- The Second Phase (1860-1920): It includes the Koya Rebellion and the Birsamunda-led Munda Uprising.
- The Third Phase (1920-1947): It comprises the Chenchu tribal movement, the Rampa rebellion, and the Tanabhagat/Oraon Movement.
|List of Tribal Uprisings in India
|Organised by aboriginal tribesmen of Midnapore, against land revenue demands and economic distress.
|It was headed by Raja Jagganath who led Pahariyas of Raj Mahal Hills against British expansion on their land.
|1818-1831 and 1913
|In the Western Ghats against the Company’s rule formed Bhil Raj. Reorganised again in 1913 under Govind Guru to fight for Bhil Raj.
|Ho and Munda Uprisings
|By Ho tribals led by Raja Parahat in Singhbhum and Chottanagpur region against new farming revenue policy. This later became the Munda rebellion.
|By the Ramosi tribals of western ghats, under Chittur Singh against Britisher’s occupation of the region.
|The tribals of Gujrat and Maharashtra revolted against the Company’s control in 1829, 1839, and again in 1844-48.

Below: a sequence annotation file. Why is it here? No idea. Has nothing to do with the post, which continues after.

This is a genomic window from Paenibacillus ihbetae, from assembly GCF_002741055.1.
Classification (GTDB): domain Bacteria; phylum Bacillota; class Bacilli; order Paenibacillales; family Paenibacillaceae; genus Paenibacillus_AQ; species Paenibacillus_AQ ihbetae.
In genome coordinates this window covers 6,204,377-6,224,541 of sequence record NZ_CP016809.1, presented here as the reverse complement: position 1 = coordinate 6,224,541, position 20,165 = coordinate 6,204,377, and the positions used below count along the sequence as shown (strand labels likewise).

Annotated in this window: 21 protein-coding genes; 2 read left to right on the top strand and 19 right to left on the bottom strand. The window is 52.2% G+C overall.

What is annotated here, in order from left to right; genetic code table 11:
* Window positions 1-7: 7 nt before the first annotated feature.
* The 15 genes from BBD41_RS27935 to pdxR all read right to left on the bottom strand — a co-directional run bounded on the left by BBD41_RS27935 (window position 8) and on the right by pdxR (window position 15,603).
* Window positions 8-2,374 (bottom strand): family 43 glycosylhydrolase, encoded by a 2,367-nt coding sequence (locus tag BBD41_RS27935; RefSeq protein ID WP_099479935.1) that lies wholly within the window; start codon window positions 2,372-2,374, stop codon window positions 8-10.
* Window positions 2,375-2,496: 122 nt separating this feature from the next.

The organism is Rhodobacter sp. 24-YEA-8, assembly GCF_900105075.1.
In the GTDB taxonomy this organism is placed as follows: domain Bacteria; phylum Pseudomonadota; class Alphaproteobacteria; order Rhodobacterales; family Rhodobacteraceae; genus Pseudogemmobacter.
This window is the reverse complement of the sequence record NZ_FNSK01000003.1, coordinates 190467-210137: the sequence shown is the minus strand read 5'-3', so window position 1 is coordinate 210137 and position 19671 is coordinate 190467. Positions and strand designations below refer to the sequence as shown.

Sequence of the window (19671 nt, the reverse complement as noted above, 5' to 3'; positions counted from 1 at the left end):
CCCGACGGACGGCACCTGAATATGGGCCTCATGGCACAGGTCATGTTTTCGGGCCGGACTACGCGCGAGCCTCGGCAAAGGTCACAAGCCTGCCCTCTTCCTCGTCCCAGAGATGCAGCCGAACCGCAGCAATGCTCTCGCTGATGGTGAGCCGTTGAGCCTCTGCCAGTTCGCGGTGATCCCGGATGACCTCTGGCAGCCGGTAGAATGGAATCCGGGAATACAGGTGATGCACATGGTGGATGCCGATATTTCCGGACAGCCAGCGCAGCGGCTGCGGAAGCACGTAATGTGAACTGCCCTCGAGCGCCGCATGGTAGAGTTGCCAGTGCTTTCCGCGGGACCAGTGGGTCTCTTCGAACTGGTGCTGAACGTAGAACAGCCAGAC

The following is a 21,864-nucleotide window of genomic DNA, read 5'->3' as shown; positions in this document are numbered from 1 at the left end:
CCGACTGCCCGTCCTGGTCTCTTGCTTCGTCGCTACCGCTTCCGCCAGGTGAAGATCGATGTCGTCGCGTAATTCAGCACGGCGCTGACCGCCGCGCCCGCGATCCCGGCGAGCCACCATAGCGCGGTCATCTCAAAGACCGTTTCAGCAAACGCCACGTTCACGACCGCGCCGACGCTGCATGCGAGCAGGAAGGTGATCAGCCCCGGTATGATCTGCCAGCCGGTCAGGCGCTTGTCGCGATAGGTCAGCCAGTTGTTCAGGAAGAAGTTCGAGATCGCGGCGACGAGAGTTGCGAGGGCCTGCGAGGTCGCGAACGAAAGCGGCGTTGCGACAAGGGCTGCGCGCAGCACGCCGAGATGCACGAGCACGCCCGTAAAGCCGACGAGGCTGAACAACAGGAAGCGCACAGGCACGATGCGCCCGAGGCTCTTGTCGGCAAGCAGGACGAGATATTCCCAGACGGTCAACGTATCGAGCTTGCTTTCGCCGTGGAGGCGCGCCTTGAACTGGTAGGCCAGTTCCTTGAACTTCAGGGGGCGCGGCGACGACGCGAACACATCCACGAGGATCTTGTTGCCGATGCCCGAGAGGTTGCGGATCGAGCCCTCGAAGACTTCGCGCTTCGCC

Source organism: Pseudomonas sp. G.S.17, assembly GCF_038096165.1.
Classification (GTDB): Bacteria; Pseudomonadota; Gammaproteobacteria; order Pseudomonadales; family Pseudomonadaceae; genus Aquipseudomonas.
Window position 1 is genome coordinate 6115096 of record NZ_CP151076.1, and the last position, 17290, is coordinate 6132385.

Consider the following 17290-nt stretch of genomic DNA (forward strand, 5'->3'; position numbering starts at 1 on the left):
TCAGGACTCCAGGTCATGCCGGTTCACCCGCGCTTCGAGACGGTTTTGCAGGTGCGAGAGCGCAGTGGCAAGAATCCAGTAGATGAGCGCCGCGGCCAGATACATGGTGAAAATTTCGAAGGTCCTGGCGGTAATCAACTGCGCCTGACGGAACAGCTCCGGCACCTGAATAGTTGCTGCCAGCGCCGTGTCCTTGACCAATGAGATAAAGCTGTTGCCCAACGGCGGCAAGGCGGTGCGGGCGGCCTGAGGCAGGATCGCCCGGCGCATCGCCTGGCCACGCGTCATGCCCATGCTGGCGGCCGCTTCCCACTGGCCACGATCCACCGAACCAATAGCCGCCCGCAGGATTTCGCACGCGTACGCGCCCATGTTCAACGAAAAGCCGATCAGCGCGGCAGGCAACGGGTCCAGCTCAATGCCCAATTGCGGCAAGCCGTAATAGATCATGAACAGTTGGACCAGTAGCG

|Tribals of Chottanagpur under Buddho Bagat revolted against Britishers and money lenders.
|Tribals of hills from Tamil Nadu to Bengal led by Chakra Bisoi revolted against interference in tribal customs and the imposition of new taxes.
|Tribals of Bihar led by Sido and Kanhu against moneylenders and zamindars.
|Tribals of Madhya Pradesh and Gujrat against British and caste Hindus to establish Dharma Raj.
|Tribals of Bihar led by Bhagrit Majhi against revenue settlement activities.
|Bhuyan and Juang Rebellions
|Tribes of Keonjhar, Orissa revolted twice in 1867 and 1891.
|Tribals of the Chotanagpur area revolted under Birsa Munda against the ‘Dikus’.
|Tribals of the eastern Godavari region led by Tomma Sora and Raja Annantyar revolted against the police and moneylenders.
|By tribals of Jagdalpur against new feudal and forest levies.
|Tana Bhagat Movement
|Tribals of Chottanagpur, led by Jatra Bhagat, and Balram Bhagat revolted against the interference of outsiders.
|Tribals of Nallamalla Hills led by K. Hanumanthu revolted against the British forest laws.
|Led by Alluri Sitaraman Raju of Koyas, Andhra Pradesh against British interference.
|North Eastern Frontier Tribal Movement
|In Assam against non-fulfilment of Britishers’ promise to leave their region after the Burmese war.
|Led by Tirath Singh in the hills of Jaintia and Garo against the occupation of their region.
|In Assam against occupation fo their region by Britishers.
|In Manipur, against British policies of recruiting labour during World War.
|By tribes of Manipur against the failure of the British to protect them during Kuki violence.
|By tribals of Manipur, led by Jadonang against British rule and to form Naga raj.